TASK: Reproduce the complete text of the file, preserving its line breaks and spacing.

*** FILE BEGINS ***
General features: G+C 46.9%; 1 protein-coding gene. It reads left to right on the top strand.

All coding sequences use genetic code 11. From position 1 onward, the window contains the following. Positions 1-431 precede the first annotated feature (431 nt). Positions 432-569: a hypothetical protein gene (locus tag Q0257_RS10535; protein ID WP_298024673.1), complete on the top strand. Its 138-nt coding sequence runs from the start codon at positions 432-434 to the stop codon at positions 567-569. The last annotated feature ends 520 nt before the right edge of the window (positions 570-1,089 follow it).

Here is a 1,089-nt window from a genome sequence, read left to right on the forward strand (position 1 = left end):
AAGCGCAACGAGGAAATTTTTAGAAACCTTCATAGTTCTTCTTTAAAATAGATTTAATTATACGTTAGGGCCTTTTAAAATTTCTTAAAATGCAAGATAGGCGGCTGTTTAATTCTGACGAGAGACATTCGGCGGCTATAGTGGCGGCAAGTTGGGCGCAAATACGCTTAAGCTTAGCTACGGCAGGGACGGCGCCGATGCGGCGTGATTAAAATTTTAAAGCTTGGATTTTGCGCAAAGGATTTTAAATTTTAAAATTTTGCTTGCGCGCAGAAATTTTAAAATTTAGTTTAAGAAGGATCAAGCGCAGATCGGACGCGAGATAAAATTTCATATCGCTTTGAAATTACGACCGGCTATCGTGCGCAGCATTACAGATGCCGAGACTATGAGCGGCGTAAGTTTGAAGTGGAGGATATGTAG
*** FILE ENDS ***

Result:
General features: G+C 46.9%; 1 protein-coding gene. It reads left to right on the top strand.

All coding sequences use genetic code 11. From position 1 onward, the window contains the following. Positions 1-431 precede the first annotated feature (431 nt). Positions 432-569: a hypothetical protein gene (locus tag Q0257_RS10535; protein ID WP_298024673.1), complete on the top strand. Its 138-nt coding sequence runs from the start codon at positions 432-434 to the stop codon at positions 567-569. The last annotated feature ends 520 nt before the right edge of the window (positions 570-1,089 follow it).

Here is a 1,089-nt window from a genome sequence, read left to right on the forward strand (position 1 = left end):
AAGCGCAACGAGGAAATTTTTAGAAACCTTCATAGTTCTTCTTTAAAATAGATTTAATTATACGTTAGGGCCTTTTAAAATTTCTTAAAATGCAAGATAGGCGGCTGTTTAATTCTGACGAGAGACATTCGGCGGCTATAGTGGCGGCAAGTTGGGCGCAAATACGCTTAAGCTTAGCTACGGCAGGGACGGCGCCGATGCGGCGTGATTAAAATTTTAAAGCTTGGATTTTGCGCAAAGGATTTTAAATTTTAAAATTTTGCTTGCGCGCAGAAATTTTAAAATTTAGTTTAAGAAGGATCAAGCGCAGATCGGACGCGAGATAAAATTTCATATCGCTTTGAAATTACGACCGGCTATCGTGCGCAGCATTACAGATGCCGAGACTATGAGCGGCGTAAGTTTGAAGTGGAGGATATGTAG